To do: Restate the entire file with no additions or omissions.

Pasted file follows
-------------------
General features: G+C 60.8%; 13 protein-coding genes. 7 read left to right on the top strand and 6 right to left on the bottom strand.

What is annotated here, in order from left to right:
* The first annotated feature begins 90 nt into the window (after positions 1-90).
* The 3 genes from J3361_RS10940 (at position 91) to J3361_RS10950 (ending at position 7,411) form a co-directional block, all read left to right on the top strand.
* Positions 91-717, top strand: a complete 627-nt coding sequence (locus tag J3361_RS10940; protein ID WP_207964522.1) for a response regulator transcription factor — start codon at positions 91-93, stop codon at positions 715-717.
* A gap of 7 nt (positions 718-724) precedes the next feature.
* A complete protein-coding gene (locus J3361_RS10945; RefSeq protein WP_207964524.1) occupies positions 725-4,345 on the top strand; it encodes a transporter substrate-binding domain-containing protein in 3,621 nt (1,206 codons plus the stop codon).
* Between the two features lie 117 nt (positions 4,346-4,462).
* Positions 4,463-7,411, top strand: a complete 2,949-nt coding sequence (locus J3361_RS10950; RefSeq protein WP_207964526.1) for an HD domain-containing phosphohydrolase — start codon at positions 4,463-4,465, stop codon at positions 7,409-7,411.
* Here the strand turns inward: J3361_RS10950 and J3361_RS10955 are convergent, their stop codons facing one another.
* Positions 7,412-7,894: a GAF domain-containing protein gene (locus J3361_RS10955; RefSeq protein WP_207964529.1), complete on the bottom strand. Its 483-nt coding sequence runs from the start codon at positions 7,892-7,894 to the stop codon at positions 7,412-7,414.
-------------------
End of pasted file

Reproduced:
General features: G+C 60.8%; 13 protein-coding genes. 7 read left to right on the top strand and 6 right to left on the bottom strand.

What is annotated here, in order from left to right:
* The first annotated feature begins 90 nt into the window (after positions 1-90).
* The 3 genes from J3361_RS10940 (at position 91) to J3361_RS10950 (ending at position 7,411) form a co-directional block, all read left to right on the top strand.
* Positions 91-717, top strand: a complete 627-nt coding sequence (locus tag J3361_RS10940; protein ID WP_207964522.1) for a response regulator transcription factor — start codon at positions 91-93, stop codon at positions 715-717.
* A gap of 7 nt (positions 718-724) precedes the next feature.
* A complete protein-coding gene (locus J3361_RS10945; RefSeq protein WP_207964524.1) occupies positions 725-4,345 on the top strand; it encodes a transporter substrate-binding domain-containing protein in 3,621 nt (1,206 codons plus the stop codon).
* Between the two features lie 117 nt (positions 4,346-4,462).
* Positions 4,463-7,411, top strand: a complete 2,949-nt coding sequence (locus J3361_RS10950; RefSeq protein WP_207964526.1) for an HD domain-containing phosphohydrolase — start codon at positions 4,463-4,465, stop codon at positions 7,409-7,411.
* Here the strand turns inward: J3361_RS10950 and J3361_RS10955 are convergent, their stop codons facing one another.
* Positions 7,412-7,894: a GAF domain-containing protein gene (locus J3361_RS10955; RefSeq protein WP_207964529.1), complete on the bottom strand. Its 483-nt coding sequence runs from the start codon at positions 7,892-7,894 to the stop codon at positions 7,412-7,414.